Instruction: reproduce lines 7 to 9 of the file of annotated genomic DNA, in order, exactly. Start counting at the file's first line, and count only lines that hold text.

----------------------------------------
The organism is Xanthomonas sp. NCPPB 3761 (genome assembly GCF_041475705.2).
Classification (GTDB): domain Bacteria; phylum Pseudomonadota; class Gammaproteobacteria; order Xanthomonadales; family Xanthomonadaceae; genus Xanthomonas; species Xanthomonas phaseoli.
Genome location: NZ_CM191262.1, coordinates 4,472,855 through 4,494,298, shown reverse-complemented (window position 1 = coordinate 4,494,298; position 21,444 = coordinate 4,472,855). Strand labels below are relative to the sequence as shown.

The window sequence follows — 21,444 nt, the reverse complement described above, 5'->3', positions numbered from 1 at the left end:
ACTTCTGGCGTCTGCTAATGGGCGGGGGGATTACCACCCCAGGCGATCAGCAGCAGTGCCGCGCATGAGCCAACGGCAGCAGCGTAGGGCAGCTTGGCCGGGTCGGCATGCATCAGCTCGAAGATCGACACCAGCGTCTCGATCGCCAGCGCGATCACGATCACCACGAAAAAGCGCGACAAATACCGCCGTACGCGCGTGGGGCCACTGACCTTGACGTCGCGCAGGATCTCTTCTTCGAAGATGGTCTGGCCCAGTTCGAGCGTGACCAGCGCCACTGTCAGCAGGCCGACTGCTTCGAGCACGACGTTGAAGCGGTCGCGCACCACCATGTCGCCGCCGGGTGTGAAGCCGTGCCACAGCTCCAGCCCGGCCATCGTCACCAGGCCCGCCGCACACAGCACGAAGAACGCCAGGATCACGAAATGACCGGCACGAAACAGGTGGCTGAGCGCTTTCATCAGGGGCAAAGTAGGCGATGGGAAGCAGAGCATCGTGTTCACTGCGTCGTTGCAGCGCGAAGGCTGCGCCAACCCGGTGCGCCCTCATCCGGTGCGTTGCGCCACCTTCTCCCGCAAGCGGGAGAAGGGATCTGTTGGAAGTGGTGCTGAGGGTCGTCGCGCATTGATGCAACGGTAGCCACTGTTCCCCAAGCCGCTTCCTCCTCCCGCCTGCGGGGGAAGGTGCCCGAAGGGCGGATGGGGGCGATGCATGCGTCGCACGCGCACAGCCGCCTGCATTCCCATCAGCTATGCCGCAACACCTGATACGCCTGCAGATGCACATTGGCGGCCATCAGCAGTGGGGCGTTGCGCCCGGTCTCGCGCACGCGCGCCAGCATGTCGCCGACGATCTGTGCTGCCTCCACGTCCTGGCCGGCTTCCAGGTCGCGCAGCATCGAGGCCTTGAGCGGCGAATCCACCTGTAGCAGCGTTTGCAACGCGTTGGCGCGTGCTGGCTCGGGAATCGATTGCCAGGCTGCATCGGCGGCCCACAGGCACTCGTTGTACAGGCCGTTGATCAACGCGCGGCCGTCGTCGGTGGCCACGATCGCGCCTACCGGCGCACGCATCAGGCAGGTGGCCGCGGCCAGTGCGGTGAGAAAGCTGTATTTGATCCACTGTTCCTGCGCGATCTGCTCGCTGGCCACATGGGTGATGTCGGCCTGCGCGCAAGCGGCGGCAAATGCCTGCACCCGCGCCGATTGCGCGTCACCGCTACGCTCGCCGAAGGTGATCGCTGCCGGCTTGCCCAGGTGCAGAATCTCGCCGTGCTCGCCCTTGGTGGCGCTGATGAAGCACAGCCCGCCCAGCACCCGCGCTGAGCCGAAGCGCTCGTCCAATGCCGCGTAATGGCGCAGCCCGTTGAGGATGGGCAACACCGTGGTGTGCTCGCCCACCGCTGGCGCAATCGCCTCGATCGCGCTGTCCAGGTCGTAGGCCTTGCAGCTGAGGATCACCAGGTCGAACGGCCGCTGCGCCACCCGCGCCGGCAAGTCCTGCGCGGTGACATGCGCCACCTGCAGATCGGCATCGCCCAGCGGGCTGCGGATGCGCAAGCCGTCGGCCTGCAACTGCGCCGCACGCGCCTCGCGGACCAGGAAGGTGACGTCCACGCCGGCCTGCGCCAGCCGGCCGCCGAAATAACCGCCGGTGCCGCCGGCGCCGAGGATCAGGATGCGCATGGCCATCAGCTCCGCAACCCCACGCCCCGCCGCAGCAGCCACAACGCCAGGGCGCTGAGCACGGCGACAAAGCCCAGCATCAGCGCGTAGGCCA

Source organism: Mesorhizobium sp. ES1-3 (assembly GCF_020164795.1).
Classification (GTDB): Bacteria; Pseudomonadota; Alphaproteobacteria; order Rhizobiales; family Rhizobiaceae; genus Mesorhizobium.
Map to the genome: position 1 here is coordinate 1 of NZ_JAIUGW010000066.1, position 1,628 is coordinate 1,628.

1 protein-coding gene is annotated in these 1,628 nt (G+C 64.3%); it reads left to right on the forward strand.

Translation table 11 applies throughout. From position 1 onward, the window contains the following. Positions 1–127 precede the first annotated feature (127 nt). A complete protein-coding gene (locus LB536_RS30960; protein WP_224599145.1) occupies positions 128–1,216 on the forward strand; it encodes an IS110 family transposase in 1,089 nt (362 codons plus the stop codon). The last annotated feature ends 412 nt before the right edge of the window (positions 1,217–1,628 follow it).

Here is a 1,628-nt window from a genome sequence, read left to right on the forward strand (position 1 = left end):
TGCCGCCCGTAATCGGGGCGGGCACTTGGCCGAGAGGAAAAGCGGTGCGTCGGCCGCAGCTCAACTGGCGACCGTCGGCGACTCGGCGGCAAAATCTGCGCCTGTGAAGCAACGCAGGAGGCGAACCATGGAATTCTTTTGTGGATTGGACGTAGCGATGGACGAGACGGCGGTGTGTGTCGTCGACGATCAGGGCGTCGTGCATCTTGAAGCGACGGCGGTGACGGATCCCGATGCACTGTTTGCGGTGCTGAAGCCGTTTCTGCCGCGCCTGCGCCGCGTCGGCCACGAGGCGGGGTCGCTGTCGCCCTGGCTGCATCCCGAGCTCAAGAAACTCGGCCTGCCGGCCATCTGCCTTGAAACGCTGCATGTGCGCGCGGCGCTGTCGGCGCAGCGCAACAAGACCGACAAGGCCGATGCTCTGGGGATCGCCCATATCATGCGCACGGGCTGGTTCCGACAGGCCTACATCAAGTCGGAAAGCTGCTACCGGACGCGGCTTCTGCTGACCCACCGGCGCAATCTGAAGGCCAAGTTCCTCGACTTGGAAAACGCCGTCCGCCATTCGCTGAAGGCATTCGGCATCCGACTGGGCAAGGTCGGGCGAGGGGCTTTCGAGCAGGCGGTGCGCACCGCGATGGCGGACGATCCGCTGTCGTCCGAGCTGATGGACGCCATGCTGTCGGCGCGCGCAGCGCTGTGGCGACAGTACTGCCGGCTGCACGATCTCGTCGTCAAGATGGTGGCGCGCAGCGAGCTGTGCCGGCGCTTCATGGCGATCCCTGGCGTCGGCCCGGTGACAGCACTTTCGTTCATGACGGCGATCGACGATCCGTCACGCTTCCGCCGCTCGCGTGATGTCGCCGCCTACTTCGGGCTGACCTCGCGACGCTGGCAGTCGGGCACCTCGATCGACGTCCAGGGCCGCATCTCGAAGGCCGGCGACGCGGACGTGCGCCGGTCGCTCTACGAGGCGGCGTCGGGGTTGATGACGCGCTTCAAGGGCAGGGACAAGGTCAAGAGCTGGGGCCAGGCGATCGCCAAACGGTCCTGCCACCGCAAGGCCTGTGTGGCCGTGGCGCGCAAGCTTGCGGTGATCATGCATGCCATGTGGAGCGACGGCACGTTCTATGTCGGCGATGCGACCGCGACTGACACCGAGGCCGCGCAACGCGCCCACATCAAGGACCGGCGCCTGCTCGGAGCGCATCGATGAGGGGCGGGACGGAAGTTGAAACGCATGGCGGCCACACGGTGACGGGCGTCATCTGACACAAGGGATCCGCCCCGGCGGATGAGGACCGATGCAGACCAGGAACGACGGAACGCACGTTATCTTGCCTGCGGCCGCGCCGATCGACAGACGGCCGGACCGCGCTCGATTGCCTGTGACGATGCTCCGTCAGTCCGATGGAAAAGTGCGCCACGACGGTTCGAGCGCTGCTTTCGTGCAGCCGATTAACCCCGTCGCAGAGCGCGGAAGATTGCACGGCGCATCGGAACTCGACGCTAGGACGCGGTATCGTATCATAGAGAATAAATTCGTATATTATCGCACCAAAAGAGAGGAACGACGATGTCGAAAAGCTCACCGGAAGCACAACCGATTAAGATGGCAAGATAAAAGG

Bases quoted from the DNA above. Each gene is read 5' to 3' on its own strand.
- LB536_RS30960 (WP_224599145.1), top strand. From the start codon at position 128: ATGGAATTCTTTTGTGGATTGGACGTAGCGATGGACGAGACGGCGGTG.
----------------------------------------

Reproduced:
Classification (GTDB): Bacteria; Pseudomonadota; Alphaproteobacteria; order Rhizobiales; family Rhizobiaceae; genus Mesorhizobium.
Map to the genome: position 1 here is coordinate 1 of NZ_JAIUGW010000066.1, position 1,628 is coordinate 1,628.

1 protein-coding gene is annotated in these 1,628 nt (G+C 64.3%); it reads left to right on the forward strand.